As President Donald Trump stood next to Vladimir Putin in Helsinki and called the Russian president's denials of Russian meddling "extremely strong," he snapped back into focus for lawmakers and cybersecurity experts alike the subject of election meddling.
Trump's remarks, which he has since tried to clarify, are in sharp contrast to the findings of the U.S. intelligence community. They provoked criticism from both sides of the aisle, and cybersecurity experts said Trump's stance could be putting the upcoming midterm elections at risk.
"Make no mistake, Russia was successful, and as the director of national intelligence recently stated, they continue their efforts to undermine our democracy," said John Cohen, the former acting undersecretary for intelligence at the Department of Homeland Security and an ABC News contributor. "From all I have seen and heard from law enforcement and intelligence professionals we are woefully unprepared to stop Russia's attack."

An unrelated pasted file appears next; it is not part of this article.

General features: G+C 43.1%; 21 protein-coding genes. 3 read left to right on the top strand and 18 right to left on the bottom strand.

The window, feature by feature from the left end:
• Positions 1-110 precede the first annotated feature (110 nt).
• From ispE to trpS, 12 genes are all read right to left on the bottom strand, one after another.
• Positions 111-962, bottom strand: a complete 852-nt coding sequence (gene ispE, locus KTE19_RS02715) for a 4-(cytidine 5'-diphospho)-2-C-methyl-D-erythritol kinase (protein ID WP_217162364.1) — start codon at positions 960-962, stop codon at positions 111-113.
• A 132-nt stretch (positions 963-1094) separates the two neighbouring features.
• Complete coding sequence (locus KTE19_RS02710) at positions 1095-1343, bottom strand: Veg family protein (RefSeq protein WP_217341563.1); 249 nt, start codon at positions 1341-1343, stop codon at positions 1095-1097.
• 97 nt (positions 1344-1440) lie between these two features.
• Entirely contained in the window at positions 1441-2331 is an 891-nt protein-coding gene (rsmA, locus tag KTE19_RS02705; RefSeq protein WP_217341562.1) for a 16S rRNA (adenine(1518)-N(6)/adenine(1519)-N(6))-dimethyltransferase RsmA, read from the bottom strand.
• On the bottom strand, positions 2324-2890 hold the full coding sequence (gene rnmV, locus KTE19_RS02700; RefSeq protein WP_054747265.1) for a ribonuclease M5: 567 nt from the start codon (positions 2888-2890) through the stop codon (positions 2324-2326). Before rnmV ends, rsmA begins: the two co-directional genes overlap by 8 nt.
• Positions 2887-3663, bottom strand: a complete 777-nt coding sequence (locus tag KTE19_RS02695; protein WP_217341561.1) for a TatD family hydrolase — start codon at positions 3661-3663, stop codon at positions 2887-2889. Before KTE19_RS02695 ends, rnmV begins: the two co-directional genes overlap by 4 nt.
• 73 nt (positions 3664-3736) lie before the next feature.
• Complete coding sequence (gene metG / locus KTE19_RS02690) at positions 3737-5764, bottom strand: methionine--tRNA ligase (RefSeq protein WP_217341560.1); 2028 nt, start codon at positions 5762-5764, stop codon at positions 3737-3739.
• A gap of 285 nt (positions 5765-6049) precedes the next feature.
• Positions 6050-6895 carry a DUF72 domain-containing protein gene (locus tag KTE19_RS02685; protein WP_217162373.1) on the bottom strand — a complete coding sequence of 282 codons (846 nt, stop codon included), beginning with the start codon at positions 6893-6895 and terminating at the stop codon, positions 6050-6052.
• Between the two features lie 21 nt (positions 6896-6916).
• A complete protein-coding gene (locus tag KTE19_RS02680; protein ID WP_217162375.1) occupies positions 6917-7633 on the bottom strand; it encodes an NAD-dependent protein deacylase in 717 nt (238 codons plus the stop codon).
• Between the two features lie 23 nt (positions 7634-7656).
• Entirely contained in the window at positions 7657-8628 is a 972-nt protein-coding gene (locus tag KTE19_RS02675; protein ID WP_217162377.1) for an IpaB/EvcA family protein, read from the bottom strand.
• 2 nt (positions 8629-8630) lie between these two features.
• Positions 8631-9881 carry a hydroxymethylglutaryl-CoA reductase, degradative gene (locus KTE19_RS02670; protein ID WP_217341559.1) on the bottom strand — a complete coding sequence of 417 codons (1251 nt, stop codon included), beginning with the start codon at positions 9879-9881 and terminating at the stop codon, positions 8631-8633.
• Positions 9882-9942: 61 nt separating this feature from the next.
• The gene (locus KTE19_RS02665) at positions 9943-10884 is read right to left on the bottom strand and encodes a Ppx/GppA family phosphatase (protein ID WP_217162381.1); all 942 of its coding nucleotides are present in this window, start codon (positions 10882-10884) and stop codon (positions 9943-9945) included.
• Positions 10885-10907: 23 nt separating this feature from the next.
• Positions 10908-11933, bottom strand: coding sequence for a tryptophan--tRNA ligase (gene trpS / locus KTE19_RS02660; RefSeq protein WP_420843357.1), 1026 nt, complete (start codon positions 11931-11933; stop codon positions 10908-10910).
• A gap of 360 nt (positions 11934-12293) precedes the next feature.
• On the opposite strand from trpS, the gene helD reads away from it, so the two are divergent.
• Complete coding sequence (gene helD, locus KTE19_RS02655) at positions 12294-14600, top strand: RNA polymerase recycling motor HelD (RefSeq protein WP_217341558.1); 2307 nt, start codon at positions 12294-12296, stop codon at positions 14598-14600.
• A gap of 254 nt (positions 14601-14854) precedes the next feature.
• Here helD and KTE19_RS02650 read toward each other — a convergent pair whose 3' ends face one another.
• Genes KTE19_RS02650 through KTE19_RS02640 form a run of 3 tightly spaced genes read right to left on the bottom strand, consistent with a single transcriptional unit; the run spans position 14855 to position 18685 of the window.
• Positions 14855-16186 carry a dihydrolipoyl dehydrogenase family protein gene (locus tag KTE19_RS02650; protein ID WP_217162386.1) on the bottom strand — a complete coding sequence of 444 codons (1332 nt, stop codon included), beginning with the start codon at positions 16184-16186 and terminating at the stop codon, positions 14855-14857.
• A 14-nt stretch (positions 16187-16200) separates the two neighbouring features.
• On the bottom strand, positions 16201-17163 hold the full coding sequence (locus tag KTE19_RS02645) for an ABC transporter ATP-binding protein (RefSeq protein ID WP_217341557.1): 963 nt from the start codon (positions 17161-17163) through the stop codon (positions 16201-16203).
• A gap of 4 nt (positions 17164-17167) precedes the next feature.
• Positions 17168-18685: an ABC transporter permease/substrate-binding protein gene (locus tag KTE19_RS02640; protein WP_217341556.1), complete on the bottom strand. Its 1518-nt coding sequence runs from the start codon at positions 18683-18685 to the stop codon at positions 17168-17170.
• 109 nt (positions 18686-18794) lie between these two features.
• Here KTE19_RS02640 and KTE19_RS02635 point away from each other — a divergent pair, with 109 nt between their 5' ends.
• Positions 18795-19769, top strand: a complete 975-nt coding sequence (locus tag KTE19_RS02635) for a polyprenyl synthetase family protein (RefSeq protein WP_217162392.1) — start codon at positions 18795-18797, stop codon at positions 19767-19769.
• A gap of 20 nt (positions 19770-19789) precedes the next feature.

During the Helsinki summit, Trump said he had no reason not to believe Putin when the Russian president denied meddling. This runs counter to findings of the U.S. intelligence community that has repeatedly asserted that Russians interfere in the election.
The president has since walked back his remarks, telling reporters on Tuesday he misspoke during the press conference with Putin and that he has full faith in the intelligence community.
"It is deeply deeply troubling that anyone would equate the denial of the Russian president as somehow equal evidence to the professional opinions and judgments of the intelligence community," said Michael Sulmeyer, the Director of Harvard's cybersecurity project. "But for the most part I don't see very many other people making that comparison."
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